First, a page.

Prime Minister Trudeau's remarks at the 100th anniversary of the Battle of Vimy Ridge

April 9, 2017

Seven thousand and four Canadians were wounded in the battle that began here 100 years ago today. Three thousand five hundred and ninety-eight Canadians died. This, from a population in 1917 of just eight million. Think of it for a moment . . . the enormity of the price they paid.

These were, for the most part, young men in their late teens and early twenties. Not professional soldiers, but superbly trained after months of preparation. Yet for all that, they still required courage—to a degree that is hard to fathom. They weren’t impervious to fear, these men. They were human. Homesick, tired, footsore and cold. Yet still, they advanced. Through mud, under enemy fire. They advanced, fighting like lions, moving just behind a devastating Allied artillery barrage. And they did not stop. They did not stop until they had victory. There were strategic objectives. Vimy is high ground. It had been transformed into a fortress. 

But if you read the accounts of the men who fought here, you’ll find they focused on other things. They wrote to loved ones. They thanked them for parcels and letters, they asked about brothers and sisters, and they wrote about their fellow soldiers—those who’d fallen, those still fighting. Typical Canadians, they talked about the weather.

“The sun has been shining a couple of times this last week . . .”

Reads a letter from William Henry Bell, dated April 7, 1917.

“The sun is a kind of a stranger here. Say, that cake you sent sure was fine.”

William Bell died at Vimy on April 10, 1917. He was 20 years old.

The burden they bore and the country they made . . .

. . . because this too is why we’re here. Why we remember.

For in their ultimate sacrifice, these ordinary, yet extraordinary, men of the British Dominion fought for the first time as the people of one country. Francophone, Anglophone. New Canadians. Indigenous Peoples. Side by side, united here at Vimy in the four divisions of the Canadian Corps. It is by their sacrifice that Canada became an independent signatory to the Treaty of Versailles. In that sense, Canada was born here.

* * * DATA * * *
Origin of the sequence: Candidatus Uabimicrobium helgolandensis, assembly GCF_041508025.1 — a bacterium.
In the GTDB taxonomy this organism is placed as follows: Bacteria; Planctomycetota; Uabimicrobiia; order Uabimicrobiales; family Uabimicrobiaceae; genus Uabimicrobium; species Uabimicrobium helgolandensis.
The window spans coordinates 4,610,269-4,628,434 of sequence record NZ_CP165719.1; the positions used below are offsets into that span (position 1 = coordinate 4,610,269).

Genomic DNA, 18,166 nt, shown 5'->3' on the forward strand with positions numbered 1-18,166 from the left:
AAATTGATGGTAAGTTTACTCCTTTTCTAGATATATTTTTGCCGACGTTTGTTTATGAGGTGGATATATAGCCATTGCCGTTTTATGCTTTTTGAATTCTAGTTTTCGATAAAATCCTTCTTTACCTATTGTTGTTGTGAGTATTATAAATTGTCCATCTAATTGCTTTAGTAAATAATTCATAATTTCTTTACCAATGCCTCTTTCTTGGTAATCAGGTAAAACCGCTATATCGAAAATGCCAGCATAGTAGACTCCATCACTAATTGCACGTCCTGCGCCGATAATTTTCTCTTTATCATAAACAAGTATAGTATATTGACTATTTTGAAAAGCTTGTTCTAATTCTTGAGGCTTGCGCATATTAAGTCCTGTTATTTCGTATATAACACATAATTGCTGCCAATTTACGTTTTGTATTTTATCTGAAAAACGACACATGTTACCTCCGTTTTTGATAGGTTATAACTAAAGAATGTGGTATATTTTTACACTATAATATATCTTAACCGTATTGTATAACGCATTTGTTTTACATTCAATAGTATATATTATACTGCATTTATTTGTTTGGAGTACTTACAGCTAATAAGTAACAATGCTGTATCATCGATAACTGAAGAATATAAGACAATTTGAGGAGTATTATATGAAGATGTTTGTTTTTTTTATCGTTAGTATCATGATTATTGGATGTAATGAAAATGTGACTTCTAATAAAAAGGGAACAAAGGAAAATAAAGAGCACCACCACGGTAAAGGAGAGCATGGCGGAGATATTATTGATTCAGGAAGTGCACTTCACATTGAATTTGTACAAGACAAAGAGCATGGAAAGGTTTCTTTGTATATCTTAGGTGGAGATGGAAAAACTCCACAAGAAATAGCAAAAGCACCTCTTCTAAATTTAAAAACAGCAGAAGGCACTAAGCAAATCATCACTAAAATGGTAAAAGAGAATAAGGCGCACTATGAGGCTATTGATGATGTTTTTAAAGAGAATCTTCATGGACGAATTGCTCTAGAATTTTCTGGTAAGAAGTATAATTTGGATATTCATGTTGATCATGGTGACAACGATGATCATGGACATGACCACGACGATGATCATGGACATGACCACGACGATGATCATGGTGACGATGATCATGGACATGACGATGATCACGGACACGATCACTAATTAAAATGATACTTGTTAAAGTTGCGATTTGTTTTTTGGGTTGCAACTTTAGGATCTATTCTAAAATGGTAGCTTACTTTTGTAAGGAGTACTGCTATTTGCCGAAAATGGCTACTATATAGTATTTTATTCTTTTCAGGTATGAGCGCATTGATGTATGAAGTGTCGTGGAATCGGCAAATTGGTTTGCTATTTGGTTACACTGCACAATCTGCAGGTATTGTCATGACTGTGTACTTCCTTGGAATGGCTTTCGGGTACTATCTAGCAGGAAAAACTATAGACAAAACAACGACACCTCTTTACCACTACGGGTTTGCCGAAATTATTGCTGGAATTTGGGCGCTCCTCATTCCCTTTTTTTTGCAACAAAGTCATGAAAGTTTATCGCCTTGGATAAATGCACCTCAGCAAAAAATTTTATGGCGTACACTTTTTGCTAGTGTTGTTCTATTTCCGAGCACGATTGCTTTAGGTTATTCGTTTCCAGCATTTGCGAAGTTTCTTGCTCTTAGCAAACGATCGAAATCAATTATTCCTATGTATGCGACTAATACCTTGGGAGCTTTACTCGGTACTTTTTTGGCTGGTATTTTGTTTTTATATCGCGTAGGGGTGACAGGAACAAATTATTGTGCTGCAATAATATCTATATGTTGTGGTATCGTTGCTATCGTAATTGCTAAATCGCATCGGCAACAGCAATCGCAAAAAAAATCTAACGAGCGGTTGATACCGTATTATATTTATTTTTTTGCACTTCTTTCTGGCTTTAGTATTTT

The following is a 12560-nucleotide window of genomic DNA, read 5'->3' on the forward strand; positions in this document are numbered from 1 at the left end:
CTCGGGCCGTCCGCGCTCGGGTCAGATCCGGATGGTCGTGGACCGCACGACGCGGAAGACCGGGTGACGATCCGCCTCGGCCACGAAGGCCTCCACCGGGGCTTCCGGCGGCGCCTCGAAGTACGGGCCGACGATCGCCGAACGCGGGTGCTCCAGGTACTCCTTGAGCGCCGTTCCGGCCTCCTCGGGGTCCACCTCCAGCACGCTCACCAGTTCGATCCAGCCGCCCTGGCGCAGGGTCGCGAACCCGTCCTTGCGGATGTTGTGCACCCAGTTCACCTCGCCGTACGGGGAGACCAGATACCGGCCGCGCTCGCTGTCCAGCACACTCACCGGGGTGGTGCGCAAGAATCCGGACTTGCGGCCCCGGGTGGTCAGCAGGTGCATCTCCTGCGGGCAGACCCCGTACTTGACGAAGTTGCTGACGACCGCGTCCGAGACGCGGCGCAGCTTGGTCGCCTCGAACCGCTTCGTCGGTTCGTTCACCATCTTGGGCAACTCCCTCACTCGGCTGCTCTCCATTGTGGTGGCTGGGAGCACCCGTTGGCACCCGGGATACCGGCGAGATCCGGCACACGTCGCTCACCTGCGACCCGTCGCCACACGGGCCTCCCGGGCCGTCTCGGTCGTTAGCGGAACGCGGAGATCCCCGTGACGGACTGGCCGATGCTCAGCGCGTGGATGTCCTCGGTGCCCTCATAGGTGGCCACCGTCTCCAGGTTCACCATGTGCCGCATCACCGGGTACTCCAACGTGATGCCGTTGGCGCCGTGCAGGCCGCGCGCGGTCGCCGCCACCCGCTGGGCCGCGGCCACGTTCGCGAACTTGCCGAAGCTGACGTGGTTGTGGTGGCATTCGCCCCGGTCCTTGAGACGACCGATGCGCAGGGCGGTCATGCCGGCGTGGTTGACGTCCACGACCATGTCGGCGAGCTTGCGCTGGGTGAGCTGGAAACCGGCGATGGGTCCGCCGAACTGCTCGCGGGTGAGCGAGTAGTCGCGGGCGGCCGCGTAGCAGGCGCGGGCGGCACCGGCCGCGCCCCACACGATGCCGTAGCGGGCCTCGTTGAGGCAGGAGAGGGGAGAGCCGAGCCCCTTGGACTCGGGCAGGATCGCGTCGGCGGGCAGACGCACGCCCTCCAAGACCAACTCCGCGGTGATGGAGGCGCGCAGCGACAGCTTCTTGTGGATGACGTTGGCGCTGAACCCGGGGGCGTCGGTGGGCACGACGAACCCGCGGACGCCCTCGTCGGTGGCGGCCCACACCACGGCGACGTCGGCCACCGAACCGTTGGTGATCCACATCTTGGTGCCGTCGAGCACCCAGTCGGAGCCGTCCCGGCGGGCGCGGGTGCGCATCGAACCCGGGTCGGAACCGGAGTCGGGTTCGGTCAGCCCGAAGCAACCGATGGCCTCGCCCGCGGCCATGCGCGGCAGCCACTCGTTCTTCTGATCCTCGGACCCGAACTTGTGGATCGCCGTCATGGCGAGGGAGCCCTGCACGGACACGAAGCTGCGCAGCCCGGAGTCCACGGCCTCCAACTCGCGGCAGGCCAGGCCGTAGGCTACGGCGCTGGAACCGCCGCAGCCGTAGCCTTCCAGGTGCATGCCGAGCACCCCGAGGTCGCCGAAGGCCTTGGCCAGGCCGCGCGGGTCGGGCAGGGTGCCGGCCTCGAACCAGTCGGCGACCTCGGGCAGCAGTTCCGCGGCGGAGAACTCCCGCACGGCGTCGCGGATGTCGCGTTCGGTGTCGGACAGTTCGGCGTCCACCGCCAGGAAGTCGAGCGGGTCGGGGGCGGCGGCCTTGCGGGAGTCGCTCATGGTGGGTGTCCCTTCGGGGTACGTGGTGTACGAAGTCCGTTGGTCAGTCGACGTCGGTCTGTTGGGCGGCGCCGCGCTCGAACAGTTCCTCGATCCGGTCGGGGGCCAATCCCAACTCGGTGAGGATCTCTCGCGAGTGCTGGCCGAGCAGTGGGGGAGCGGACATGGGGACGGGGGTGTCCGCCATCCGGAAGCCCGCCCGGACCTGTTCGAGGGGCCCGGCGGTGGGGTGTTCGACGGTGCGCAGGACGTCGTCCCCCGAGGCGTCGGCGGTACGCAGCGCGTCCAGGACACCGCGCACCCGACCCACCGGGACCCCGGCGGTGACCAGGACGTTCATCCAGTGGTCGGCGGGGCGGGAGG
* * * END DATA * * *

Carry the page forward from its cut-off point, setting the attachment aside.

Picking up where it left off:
The sculpture of Canada Bereft is an emblem of a nation’s grief. It’s an emblem of loving care and of the thousands of Canadian women who bravely answered the call, serving as nurses, or who provided critical support at home.

But this monument is also symbolic of Canada’s birth and our enduring commitment to peace. As I look over the faces gathered here—veterans, soldiers, caregivers—so many people. I can’t help but feel that a torch is being passed. One hundred years later, we must say this together and we must believe it: never again.

Friends and honoured guests, let us hold to the grace of William Henry Bell, to the grace of the ones who stood by their friends through unimaginable hardship, through death itself, and who, in that offering, stood by their country and made their country in its beginnings.  

They were Canadians, and they were valiant beyond measure.

Honour them.